Welcome to Thirsty Thursday, a weekly column where we pick a beer from our fridge and review it, because in a world where two new breweries launch every single week, sometimes we need some help sifting through all of the hops.
Judging by the sound of all the air conditioners running in my neighborhood, summer has officially arrived and with it comes the craving for a much lighter style of beer. Sure, I’ll still drink my fair share of IPAs and Double IPAs, but it’s time to switch to a Hefeweizen or Kölsch and while there might not be a vast market saturation of these two styles, there’s typically still plenty of local efforts to choose from at your favorite store. I had no problem picking out this week’s effort, since it’s one I’ve wanted to try: River Horse Brewing Company’s Wuddermelon Kölsch.
Originally founded back in 1996, River Horse came under new ownership in 2007 when Glenn Bernabeo and Chris Walsh purchased the company and it has continued to blossom in the New Jersey craft beer scene. Located a stone’s throw from the Delaware River and the state’s capital city of Trenton, it’s one of New Jersey’s largest breweries, pumping out an average of more than 13,000 barrels every year, according to its Wikipedia page. There’s always a focus of quality over quantity at the brewery’s 25,000-square-foot location, creating efforts that feature subtle flavors to keep drinkers wanting more, which has even helped River Horse receive some attention at the Great American Beer Festival. In 2017, one of the brewery’s staples, Tripel Horse, took home a bronze medal in the Belgian-Style Tripel category at the country’s biggest brewing competition.
And if you’re wondering where the name and hippo idea originate, it dates back to the Egyptians who considered the creature a sign of sustenance and fertility.
There are four year-round beers in River Horse’s arsenal and a bunch of seasonal and limited efforts, one of which is Wuddermelon Kölsch. This traditional Kölsch is 4.1 percent ABV, brewed with Lemondrop, Chinook and Hallertau hops and highlights a watermelon puree, added during fermentation. It comes in six-packs of 12-ounce cans – this one was packaged on June 3, so I knew it was incredibly fresh.
River Horse claims it’s the perfect summer beer. I’ll be the judge of that.
Right off the bat, the label is fun and simple, yet fairly enticing. It features almost a polkadot watermelon look, with a large slice in the middle and the company’s hippo logo eating it. There’s a blue and green color combination as well as some of the information you’d want about what’s inside. I would’ve liked to see the ingredients, specifically the hops, highlighted somewhere.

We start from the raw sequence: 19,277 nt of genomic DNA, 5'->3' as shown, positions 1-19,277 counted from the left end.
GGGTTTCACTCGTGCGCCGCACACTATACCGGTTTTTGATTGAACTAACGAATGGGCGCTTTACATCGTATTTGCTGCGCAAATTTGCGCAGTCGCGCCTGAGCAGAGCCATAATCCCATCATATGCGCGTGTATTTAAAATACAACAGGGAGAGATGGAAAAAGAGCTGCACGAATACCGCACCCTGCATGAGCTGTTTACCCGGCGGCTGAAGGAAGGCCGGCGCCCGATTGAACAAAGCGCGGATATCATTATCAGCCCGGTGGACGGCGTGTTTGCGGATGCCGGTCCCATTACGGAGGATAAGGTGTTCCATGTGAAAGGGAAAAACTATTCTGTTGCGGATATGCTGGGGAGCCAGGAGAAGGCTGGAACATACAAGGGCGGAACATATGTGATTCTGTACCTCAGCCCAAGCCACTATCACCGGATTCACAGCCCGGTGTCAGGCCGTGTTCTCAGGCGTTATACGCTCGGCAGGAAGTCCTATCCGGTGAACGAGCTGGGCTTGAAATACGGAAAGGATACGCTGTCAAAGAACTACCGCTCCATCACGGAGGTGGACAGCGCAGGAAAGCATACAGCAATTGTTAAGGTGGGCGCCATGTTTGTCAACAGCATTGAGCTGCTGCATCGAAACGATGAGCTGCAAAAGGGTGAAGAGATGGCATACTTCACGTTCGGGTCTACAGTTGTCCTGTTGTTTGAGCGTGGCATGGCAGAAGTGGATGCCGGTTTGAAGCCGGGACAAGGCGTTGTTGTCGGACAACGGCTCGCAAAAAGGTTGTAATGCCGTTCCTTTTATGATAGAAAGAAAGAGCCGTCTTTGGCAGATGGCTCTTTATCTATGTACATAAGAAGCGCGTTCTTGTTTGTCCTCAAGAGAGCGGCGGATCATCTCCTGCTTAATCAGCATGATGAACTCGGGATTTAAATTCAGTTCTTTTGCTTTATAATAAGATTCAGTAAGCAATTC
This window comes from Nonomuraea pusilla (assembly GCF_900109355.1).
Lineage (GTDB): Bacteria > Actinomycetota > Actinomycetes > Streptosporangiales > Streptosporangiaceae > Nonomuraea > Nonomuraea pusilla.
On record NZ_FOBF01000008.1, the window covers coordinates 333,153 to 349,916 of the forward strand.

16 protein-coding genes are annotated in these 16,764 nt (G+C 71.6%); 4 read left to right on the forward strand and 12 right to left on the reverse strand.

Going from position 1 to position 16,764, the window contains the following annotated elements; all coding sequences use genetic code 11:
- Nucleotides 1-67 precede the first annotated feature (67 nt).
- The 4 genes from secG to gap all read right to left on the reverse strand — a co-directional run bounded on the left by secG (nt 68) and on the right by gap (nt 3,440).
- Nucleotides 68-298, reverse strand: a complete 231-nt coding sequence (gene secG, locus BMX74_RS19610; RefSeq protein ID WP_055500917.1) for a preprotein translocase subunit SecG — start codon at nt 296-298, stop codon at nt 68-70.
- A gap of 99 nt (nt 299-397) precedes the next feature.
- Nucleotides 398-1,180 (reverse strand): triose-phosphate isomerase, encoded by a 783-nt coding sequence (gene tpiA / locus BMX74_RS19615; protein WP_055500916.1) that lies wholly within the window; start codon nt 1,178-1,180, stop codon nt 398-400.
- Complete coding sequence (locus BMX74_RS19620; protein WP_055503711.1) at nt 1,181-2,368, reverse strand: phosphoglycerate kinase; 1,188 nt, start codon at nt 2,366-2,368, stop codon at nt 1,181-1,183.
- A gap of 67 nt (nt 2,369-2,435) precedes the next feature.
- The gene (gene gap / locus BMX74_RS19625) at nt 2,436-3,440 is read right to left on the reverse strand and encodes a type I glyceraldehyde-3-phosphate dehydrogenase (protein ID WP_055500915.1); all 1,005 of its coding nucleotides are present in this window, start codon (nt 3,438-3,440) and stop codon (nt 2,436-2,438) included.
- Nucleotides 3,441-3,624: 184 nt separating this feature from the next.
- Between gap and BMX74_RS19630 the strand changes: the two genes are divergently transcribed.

I cracked this open, fully expecting a pungent watermelon theme in most aspects but what I got was very subtle flavoring – but it was one that worked well with this specific style. I started with the nose, leaving it in the can to get the full effect. What I noticed was a hint of watermelon with a more powering aroma of yeast that’s pretty consistent for the German-based style. It wasn’t anything that blew my socks off but it was in the ballpark of what I’d expect in a Kölsch.
When I poured it into the appropriate River Horse glass, which I got at the brewery a few years back, Wuddermelon Kölsch poured a straw-like color, with a little bit of haze and no more than two fingers worth of white head, which dissipated quickly. That’s exactly what you want and it was done without sacrificing any of the carbonation on this lighter-bodied effort.
But the real test was the taste. Let me first say that this might be considered sacrilegious, to add watermelon flavoring to this German-rooted style, but it works – and works fairly well. The sip starts with a hint of that watermelon, sort of like a super light Dum-Dum lollipop, and moves to a bready flavor, one brought about by the yeast before finishing with a dry finish, with no lingering bitterness from the hops. The ending was abundantly crisp and very refreshing. The one qualm I have here is that I would’ve maybe liked a little more of that watermelon flavor to shine through.
I thought this was an excellent example of a crisp and clean Kölsch, one that I’d continue to sip on throughout the entirety of a summer day. It’s not the most difficult style to mimic but River Horse proved that it can nail a beer of this caliber. While I would’ve liked more watermelon, I thought the subtle hint made this already crushable style even more so and I probably finished off the entire beer, which I remind you was a 12-ounce, in a record time for these reviews – there’s just not a ton to it! And the fact that it was only $9 for a six-pack is a sweet bonus.
As per usual, I jumped on to BeerAdvocate to see the score, though this particular River Horse effort doesn’t have too much of a footprint on the site. There’s no site score and it received an average score of 3.41 based on just seven ratings. I would go a little higher here based on conversion, giving Wuddermelon Kölsch an 7.9 out of 10. It was a pretty solid representation of a flavorful Kölsch which was just amplified a little bit by the watermelon. The only thing setting it back is the aroma and a little of that flavor but sit me outback on my patio on a sweltering day and I could quickly polish off these horses.
Stay tuned next week, because I might try something from your favorite brewery.